Mahmud figured the man had spent all his money securing a grave for his son. Just outside the cemetery, vendors were selling burial cloth for 50 cents. “I could have helped him out with a dollar, but when I realized that, I was already home having lunch,” he said.

The recognition that even a small amount of money could make a big impact on someone’s life was a revelation, Mahmud said. He always knew that someday he would dedicate himself to giving back, but that would come after his career. That stranger in Bangladesh made him realize he could help now, even without the checkbook of Bill Gates or Warren Buffet. 

Thinking that many other young professionals must feel the same way, he set out to build a Web site where people could get excited about philanthropy without having a lot of money. In 2007, Mahmud and his wife, Nadia, created Jolkona Foundation. The nonprofit organization lets people channel small donations to specific people and causes while letting them monitor the impact of their gift.

By focusing on small-scale gifts that show a direct impact, the foundation allows donors to have direct control over where and how their donations are spent, Mahmud said. The goal is to galvanize a young generation that wants to do good with its limited resources.  


The foundation’s Web site lets donors see the Jolkona community’s impact around the world. Click image to enlarge.


Jolkona means “drop of water” in Bengali. “The idea is that every donation is a drop of water,” Mahmud said. “With a lot of them, we can have a ripple effect and change the world.”

The Jolkona Foundation site went live in June, and since then more than $15,000 has been raised for projects around the world. At the site, would-be donors can pinpoint projects in countries where they want to contribute and choose from five categories: cultural identity, education, empowerment, environment, and public health. Projects can be filtered by the amount of money needed, starting at as little as $5; and by the duration, from less than a month to six years. They can range from $5 to plant a tree in Brazil to $500 for sending a nomadic Kenyan boy or girl to high school for a year.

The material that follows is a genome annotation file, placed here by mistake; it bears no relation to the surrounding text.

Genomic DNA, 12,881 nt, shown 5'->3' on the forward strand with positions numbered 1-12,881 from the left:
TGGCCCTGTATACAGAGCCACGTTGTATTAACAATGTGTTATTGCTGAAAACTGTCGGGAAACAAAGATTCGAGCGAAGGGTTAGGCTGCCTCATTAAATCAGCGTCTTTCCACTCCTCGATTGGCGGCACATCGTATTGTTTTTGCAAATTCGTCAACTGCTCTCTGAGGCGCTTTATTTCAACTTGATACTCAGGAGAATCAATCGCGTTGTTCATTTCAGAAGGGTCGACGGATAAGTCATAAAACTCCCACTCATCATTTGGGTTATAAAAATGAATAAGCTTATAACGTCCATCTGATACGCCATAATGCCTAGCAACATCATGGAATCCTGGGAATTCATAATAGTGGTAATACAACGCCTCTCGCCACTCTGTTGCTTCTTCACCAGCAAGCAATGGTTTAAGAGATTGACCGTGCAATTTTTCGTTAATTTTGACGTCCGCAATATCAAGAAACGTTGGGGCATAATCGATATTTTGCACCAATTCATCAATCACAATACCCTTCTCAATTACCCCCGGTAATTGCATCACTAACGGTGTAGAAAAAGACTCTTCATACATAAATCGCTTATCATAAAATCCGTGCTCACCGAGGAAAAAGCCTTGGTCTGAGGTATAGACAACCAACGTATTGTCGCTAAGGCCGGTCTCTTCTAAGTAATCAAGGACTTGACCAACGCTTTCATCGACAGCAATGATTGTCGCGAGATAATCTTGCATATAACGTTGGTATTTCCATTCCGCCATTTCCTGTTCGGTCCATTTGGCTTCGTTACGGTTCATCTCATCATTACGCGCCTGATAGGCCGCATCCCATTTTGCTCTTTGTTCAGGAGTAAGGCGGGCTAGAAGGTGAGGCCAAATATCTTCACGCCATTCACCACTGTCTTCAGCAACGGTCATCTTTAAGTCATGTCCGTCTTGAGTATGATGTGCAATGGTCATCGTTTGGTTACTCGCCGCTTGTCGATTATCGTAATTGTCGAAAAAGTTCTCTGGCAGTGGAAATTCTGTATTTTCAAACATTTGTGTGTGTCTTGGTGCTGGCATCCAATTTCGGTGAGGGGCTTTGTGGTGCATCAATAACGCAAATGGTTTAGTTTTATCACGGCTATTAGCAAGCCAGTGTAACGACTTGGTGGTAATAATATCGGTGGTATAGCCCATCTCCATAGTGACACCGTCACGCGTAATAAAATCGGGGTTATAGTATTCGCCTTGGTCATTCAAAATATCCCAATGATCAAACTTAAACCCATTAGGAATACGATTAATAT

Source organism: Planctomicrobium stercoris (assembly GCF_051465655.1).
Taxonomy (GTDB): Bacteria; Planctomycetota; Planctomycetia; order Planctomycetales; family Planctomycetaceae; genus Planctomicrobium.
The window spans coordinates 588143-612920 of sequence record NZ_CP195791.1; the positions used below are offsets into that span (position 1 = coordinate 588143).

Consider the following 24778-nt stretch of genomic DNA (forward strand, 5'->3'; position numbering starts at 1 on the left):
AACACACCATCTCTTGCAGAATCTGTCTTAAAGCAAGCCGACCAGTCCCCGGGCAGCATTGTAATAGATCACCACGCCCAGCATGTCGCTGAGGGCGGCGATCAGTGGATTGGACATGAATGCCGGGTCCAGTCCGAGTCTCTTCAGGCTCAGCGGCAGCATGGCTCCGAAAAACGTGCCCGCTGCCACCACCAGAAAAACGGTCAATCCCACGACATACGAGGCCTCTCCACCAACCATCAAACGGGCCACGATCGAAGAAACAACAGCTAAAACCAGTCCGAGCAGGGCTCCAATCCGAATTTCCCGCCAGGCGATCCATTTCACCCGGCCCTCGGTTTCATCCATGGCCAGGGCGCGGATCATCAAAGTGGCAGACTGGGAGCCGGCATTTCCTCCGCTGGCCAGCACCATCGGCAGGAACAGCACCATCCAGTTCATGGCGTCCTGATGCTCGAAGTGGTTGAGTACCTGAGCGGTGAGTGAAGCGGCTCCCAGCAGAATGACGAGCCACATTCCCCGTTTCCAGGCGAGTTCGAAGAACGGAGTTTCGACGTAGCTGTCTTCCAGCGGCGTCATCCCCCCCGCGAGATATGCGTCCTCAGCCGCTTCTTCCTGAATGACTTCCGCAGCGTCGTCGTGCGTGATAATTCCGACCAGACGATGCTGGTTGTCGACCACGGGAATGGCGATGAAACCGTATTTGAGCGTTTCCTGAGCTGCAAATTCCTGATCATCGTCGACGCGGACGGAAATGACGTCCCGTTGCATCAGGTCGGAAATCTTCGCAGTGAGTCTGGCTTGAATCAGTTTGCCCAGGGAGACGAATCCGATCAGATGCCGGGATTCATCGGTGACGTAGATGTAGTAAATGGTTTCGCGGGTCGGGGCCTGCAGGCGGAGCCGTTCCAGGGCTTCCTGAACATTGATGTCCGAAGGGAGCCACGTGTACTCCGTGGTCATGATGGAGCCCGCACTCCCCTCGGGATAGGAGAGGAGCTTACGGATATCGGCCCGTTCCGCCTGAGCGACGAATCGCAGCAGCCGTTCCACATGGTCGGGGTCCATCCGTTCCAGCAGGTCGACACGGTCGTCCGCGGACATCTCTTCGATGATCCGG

As far as Mahmud knows, Jolkona Foundation created the first Web site that provides donation-level feedback. Everyone who makes a donation through the site gets a report card on how that money is being spent. If a donor provides money for, say, buying books in Rwanda, he or she will get a list of the purchased titles.

Mahmud realized the power of that feedback as he started searching for ways to contribute after his trip to Bangladesh. He had always been put off by large nonprofits because it was difficult to choose specific programs or know exactly how his contributions were used. When he found an organization in Bangladesh that provides artificial limbs for $200, he asked them how he would know that he was doing the right thing with his money. They told him, “What if we send you a before and after photo of the person who received the prosthetic limb?”

He loved the idea of seeing the impact of his donation. Many of his friends were also excited when he reached out to see whether others wanted to help. “They said, ‘Normally we don’t know where our money goes, and we don’t have a lot of money to give. If this organization tells me that my $200 will buy someone a limb, and then shows me a picture of the person it helped, then yes, I’ll give them my money.'”



Because of the generosity of a Microsoft employee, this person in Bangladesh received prosthetic limbs. The donor received these photos as the proof of impact.


Being a self-described technology guy, Mahmud thought about putting together a Web site to track his friends’ donations. It wasn’t just a problem with one organization, though. “I realized that what people in my generation were seeking was donation-level feedback that was traditionally reserved for the big donors,” he said.

Jolkona Foundation was the result. Half a year after the site went live, Mahmud said he’s proud of the response so far. He hopes to continue to add more partners and projects and to spread the word about the site. He encourages all Microsoft employees to try the site out and make a gift this holiday season.

Silverlight and Bing Maps help power the site, Mahmud said, adding that technology lies at the heart of what Jolkona Foundation is trying to accomplish.

“I’ve always loved technology. I truly believe that in 100 years, our generation won’t be known for the technological advances that we’ve made. Rather, we’ll be known for how those technological advances were used to tackle humanity’s biggest challenges.”

Visit Jolkona Foundation.